In the broadest sense, membership of the Union is, for Malta, a natural and logical next step. Our whole history is in many ways part of European history. Our culture is woven into European culture. Our economy, in the areas both of trade and of investment, is intimately linked to the European economy. Our political, judicial and institutional structures, and the principles and expectations that underpin them, originate from the same philosophical and inspirational sources of their European counterparts.

The whole thrust of the European process lies in the direction of creating a stable area of peace and prosperity, based on fundamental principles that promote respect for the individual and partnership among nations. Malta deeply shares the values and aspirations that inspire and maintain this process. We strongly support its objectives, and the community method through which they are pursued.

We believe that we can also bring our own contribution to this process. We see this in particular in the enhanced opportunity which membership creates for us to play an effective role in further promoting Euro Mediterranean cooperation.

Partly because of the nature of the present enlargement, and partly in response to recent developments, the Union is currently giving very serious thought to how to further develop its role in the international arena, at both regional and global levels. We believe that the Mediterrenean dimension of European security and cooperation is a necessary accompaniment to this process. Malta can bring to bear its own special insights and experiences in this regard.

At another level, we see membership of the Union bringing with it an opportunity for us to have a deeper insight and a greater say in economic and political decisions which, whether we are members or not, directly affect our future. The nature of many of the challenges facing the international community clearly calls for collective responses in a whole range of areas, not least those relating to the promotion of security and to the protection of individual rights. The Union provides a coherent and stable framework within which member states can deliberate on the many and complex decisions they have to take in these areas.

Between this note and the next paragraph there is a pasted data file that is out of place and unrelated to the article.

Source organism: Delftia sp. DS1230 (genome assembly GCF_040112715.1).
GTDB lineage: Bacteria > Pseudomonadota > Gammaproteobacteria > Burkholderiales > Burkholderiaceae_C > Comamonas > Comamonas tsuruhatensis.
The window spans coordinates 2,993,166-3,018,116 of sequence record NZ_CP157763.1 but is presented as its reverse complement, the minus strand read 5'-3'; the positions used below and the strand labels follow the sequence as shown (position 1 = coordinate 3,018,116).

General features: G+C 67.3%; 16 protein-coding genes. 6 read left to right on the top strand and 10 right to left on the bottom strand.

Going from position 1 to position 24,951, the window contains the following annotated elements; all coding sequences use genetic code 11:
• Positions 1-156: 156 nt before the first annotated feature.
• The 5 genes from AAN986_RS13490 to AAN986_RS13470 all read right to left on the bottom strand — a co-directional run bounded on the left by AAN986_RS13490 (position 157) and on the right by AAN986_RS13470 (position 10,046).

Membership of the Union also provides a model and a vehicle for the continuing promotion of our economic and social development. Malta has no natural resources to speak of. Its population of just under 400,000 persons, and its area of just over 300 square kilometres, provide no scope for home grown economies of scale. Its agriculture suffers from severe handicaps related to size, poor quality of soil and limited water availability. Its imports, which are over a quarter higher than its exports, amount to over 100% of its gross domestic product.

Its assets lie in its natural attractions, arising from its climate and history, its political stability, its centrality in the Mediterranean and the adaptability and strong work ethic of its people. Membership of the Union will significantly enhance the potential, which is inherent in this background, both for the provision of services, which include transhipment, ship-repairing, financial services and tourism, as well as for the attraction of that type of foreign investment which is best suited to a small, modern and open economy.

We understand this in a realistic manner, and with our feet firmly on the ground. We realise that while membership opens up vast opportunities in terms of potential, it remains our direct responsibility, at both individual and national levels, to take the action which fully exploits these opportunities.

For us, as no doubt for the other candidates, membership of the Union therefore offers a challenge as much as a promise. We look forward to both.


Copyright © Network Publications Malta.
Editor: Saviour Balzan
The Business Times, Network House, Vjal ir-Rihan San Gwann SGN 07, Malta
Tel: (356) 21382741-3, 21382745-6 | Fax: (356) 21385075 | e-mail: editorial@networkpublications.com.mt